The Axum Obelisk is finally back in Ethiopia
Joy as obelisk returns to Ethiopia
Tuesday, April 19, 2005 Posted: 7:50 AM EDT (1150 GMT)
AXUM, Ethiopia (Reuters)
Thousands of Ethiopians cheered and cried joyously as Italy on Tuesday returned the first piece of the Axum obelisk, an ancient national treasure Rome’s fascist regime plundered 68 years ago.
Cheers erupted as the massive cargo jet carrying the first piece of the funerary monument broke through the early-morning mist of the shrouded sky of Axum, a northern city that was the center of ancient Ethiopia’s civilization.
The Russian-made Antonov 124 cargo jet, one of only two types of plane large enough to carry the granite monument’s three parts, alighted smoothly in landlocked Ethiopia on a runway specially built to accommodate its bulk.
“I am now in the last stretch of my life on this earth, and I will go to my grave with the greatest happiness I ever experienced to see the return of the obelisk,” said Abebe Alemayhue, 82, who remembered how Italian invaders surrounded Axum and carried the obelisk away under heavy guard.
The jet, paid for by Italy and flown from Rome, landed nearly six decades after Italy promised to return the 24-meter (78 feet) obelisk after its World War II defeat.
But arguments and logistical challenges kept the obelisk in Rome, where fascist dictator Benito Mussolini had ordered it erected in a flourish of imperial grandeur reminiscent of ancient Roman conquerors.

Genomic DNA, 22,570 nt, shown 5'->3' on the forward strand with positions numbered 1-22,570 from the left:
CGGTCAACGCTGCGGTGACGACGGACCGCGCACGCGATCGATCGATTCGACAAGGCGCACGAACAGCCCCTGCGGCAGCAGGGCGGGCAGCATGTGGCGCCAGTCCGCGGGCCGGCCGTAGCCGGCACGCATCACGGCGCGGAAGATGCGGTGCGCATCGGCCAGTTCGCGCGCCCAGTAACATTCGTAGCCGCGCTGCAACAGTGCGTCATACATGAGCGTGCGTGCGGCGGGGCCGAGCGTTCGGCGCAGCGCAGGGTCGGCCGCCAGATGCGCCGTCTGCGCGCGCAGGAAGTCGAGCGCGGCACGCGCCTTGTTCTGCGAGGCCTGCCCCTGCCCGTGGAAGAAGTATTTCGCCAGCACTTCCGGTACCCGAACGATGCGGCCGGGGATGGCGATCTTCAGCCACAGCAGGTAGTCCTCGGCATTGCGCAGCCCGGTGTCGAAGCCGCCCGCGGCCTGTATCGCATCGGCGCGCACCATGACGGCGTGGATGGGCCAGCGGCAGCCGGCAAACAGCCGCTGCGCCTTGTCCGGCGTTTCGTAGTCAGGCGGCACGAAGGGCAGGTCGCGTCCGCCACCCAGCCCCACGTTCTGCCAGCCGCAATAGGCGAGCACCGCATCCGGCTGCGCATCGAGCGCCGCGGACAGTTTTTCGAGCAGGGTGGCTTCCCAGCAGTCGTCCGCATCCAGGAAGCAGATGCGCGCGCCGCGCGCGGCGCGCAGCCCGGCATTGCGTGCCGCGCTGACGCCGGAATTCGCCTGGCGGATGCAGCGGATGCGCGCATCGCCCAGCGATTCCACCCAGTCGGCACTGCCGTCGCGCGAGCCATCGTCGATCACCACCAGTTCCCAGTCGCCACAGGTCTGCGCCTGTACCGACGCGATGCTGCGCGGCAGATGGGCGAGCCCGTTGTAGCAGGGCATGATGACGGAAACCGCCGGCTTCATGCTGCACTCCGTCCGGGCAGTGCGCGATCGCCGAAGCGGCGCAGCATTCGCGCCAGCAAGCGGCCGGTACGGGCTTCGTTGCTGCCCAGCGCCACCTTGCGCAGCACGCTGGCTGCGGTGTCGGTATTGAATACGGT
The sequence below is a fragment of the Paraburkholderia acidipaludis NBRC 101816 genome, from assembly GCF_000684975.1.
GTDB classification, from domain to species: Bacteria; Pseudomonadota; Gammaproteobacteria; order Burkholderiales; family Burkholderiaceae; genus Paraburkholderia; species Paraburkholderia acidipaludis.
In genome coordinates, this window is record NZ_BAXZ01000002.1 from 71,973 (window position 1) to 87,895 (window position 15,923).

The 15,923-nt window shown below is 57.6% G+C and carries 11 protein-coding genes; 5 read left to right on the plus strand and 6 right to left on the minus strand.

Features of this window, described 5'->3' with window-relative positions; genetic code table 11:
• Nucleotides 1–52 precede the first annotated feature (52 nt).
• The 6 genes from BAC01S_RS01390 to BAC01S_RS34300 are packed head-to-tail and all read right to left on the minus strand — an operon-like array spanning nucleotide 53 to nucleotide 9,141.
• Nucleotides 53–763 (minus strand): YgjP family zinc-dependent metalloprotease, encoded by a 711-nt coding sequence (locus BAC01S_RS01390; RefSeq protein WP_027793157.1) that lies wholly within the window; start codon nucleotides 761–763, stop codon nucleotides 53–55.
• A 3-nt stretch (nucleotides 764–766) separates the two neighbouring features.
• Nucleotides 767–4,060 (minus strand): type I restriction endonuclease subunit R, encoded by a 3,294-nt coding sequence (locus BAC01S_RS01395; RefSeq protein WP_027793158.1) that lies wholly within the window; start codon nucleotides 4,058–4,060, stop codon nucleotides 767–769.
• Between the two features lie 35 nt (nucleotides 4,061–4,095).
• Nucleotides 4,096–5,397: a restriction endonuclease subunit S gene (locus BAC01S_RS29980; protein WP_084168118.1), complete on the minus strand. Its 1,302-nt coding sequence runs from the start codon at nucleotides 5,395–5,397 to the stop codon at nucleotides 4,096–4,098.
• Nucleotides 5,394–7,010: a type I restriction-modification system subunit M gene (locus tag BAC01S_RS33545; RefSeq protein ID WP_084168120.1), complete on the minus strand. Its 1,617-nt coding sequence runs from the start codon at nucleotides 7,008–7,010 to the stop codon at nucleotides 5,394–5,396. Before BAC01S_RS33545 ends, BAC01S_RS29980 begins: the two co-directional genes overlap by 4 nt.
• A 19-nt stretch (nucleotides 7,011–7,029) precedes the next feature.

Ethiopian Orthodox churchmen clad in gold and blue ornamental robes raised high a golden cross and blessed the monument as two cranes pulled the 60-tonne segment out of the jet’s cavernous hold onto a waiting flatbed truck.
Protected by a metal casing, it is to be joined by two other segments in the next 10 days, and then re-erected at the site where Italian troops in 1937 split it into three and carried it to Rome as a symbol of victory over Ethiopia.
The return of cultural treasures, from looted Nazi art to colonial-era artifacts, has become a global issue.
For example, Greece has repeatedly requested the return of the Elgin Marbles, fragments from Athens’ Parthenon temple removed in the early 19th century, from London’s British Museum.
In 1980, the U.N.’s Educational, Scientific and Cultural Organization (UNESCO) set up a committee which seeks to promote the return of cultural property to its country of origin.
In Axum, 850 km (530 miles) north of the capital Addis Ababa, residents took to the streets, schools were closed for the day and the buildings festooned with banners of red, green and yellow – the colors of the Ethiopian flag.
“The obelisk is my country’s most precious treasure. This is a day I will never forget and will tell my three children about its history, how it was stolen and how it was returned,” said Boursier Nawumie, who came home from Paris to see the return.
Nesanet Asfaw, Ethiopian minister of state for information, thanked Italy for its cooperation.
“We have waited too long for this day,” she told Reuters.
Italy’s ambassador to Ethiopia, Guido Latella, said Italy is spending $5 million for the transport and re-raising of the monument. The stone altogether weighs 160 tonnes, and the protective casing adds 20 tonnes during transport.
The re-erection of the stele – as archaeologists call the obelisk – is considered by many a serious challenge even for modern engineers, let alone its ancient builders who are said to have used thousands of men and elephants to put it up.
The obelisk is considered to be among the finest of over 120 in Axum, the city of the legendary Queen of Sheba who ruled 1,000 years before the birth of Christ.
Legend has it that God bestowed his favor on the city after the queen’s son Menelik I stole the Ark of the Covenant from his father King Solomon in Jerusalem and brought it to Axum, where many Ethiopians believe it still remains to this day.